Motion of the Ocean (Part 2/2)

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SWBAT describe the motion of objects in different ways.

Big Idea

What does it mean to move? Students use diagrams, calculations and graphs and data tables to explore motion of objects.


Middle school students are always moving, so the study of motion should feel right at home. I use the Motion of the Ocean lesson as an introduction to basic kinematic concepts, so that students have a basic understanding as they move forward in the design of speed, acceleration and Newton's Laws of Motion investigations (MS-PS2-2). This lesson can be used as is, split into individual learning segments or jazzed up with additional demonstrations, visuals and demonstrations.

As students work through this lesson, they use science practices such as analyzing and interpreting data (SP4) and using mathematics and computational thinking (SP5) to construct a conceptual understanding of motion. Students also access Common Core Mathematical Standards in Expressions and Equations when they practice calculating speed and acceleration.

The Motion of the Ocean is a guided concept-building exercise including lessons taught over the span of two or more days. The activity relies heavily on rigorous student thinking, so spacing it out over several days can help minimize student burn-out. To help manage the magnitude of this activity, you will find the project split into two parts.

  • Part 1 includes the ENGAGE and EXPLORE/EXPLAIN components of the lesson; Time: one to two 50-minute lessons or equivalent block period. 
  • Part 2 includes the EXTEND and EVALUATE components of the lesson; Time: less than one 50-minute lesson.


The EXTEND stage allows students to apply new knowledge to a novel situation. The novel situation in this case is found here: Motion Challenge Problem For students who move through the activities quickly, I check their work and give them the choice to:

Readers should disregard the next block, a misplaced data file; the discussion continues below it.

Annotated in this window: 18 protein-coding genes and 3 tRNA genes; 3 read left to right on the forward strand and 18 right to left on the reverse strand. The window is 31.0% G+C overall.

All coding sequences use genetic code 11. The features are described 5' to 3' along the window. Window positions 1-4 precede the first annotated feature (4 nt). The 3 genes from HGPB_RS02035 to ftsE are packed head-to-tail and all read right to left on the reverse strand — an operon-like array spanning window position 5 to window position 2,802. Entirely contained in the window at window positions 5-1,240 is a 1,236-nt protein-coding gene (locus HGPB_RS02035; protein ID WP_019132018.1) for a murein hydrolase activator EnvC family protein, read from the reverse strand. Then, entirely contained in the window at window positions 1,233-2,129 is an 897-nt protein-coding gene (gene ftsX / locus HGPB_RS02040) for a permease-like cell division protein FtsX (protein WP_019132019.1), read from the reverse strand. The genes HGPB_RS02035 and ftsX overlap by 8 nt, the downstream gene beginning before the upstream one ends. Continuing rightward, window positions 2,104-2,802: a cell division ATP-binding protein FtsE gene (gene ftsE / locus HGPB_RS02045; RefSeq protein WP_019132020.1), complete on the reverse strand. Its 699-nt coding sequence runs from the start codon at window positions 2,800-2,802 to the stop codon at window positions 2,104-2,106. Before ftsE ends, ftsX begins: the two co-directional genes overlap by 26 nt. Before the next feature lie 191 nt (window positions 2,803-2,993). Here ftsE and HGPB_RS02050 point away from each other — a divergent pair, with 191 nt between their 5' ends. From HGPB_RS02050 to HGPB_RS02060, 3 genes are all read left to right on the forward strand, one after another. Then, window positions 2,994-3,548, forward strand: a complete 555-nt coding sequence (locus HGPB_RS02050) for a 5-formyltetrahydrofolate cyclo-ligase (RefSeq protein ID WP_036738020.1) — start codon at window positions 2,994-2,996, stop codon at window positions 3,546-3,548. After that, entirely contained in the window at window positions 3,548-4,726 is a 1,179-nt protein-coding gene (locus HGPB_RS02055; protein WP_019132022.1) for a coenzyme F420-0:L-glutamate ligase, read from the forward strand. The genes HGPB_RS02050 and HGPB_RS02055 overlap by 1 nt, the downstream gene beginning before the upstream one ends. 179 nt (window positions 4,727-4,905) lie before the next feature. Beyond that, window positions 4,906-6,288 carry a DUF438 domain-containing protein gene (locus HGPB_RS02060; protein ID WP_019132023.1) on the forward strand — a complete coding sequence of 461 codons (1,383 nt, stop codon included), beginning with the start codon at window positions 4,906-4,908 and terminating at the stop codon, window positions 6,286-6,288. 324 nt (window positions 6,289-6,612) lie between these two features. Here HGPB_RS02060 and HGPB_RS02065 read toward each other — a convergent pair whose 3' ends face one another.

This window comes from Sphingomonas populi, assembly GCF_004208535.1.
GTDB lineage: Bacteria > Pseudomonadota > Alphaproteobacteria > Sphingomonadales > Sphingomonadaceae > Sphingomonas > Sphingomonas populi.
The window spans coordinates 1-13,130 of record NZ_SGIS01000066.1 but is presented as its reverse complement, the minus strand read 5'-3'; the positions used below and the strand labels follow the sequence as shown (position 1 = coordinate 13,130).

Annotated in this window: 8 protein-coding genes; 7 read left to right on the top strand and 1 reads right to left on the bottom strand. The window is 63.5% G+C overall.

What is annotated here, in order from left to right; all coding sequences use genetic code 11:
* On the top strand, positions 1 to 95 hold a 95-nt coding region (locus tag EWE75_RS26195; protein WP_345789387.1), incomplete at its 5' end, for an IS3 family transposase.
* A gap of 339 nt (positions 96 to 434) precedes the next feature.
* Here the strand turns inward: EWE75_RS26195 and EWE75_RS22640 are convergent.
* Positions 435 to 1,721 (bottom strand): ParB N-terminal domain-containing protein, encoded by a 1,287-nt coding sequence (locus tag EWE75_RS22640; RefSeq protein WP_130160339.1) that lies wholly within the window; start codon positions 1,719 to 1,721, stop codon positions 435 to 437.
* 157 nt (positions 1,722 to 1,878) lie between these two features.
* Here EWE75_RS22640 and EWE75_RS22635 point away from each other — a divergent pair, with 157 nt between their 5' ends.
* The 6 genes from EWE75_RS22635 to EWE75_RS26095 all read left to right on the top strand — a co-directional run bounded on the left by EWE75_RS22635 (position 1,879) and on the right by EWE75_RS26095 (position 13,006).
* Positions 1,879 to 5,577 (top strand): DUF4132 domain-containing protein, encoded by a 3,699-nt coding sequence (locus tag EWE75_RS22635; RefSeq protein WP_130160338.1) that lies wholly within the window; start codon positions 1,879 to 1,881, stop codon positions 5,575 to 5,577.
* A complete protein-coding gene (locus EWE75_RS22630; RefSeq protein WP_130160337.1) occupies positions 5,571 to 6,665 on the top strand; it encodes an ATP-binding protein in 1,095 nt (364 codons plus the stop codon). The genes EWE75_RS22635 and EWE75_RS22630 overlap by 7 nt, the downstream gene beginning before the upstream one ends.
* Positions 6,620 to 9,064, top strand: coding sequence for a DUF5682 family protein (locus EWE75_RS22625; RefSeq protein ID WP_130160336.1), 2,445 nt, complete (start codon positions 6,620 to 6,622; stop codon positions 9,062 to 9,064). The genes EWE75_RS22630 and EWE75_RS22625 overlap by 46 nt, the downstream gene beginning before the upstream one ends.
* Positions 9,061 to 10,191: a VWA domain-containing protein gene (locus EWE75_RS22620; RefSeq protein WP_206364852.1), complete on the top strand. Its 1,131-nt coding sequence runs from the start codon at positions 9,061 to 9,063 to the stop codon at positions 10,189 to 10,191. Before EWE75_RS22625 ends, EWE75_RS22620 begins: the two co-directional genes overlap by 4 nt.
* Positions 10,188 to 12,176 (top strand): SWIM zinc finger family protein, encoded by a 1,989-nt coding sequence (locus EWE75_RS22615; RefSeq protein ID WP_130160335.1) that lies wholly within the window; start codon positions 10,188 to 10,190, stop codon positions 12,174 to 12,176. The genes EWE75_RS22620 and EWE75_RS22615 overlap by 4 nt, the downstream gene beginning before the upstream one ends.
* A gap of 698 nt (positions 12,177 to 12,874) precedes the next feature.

1) Review the concepts by making flashcards, quizzing or reading additional sections from the textbook.

2) Help another student who needs additional support. (See: Mastery Learning in Science: Students as Teachers)

3) Complete additional practice activities at the end of the Motion Student Handout or Motion Math Practice. An example of this extension can be found here: Motion Notes Student Work.

4) Work on the Motion Challenge Problem.

The following video describes the importance of designing lessons to include both remediation and extension activities in order to differentiate learning.


25 minutes

The EVALUATION stage is for both students and teachers to determine how much learning and understanding has taken place. The primary way I evaluate student learning is by giving students an assessment that focuses on the "remember", "understand" and "apply" levels of understanding: Motion Checkout Quiz.

Additional discussion about what to do if students "don't get it" is included in the reflection for this section. Additional practice and re-assessment may be required. If so, here are a couple of resources: Motion Relearn Activities and Motion Retake.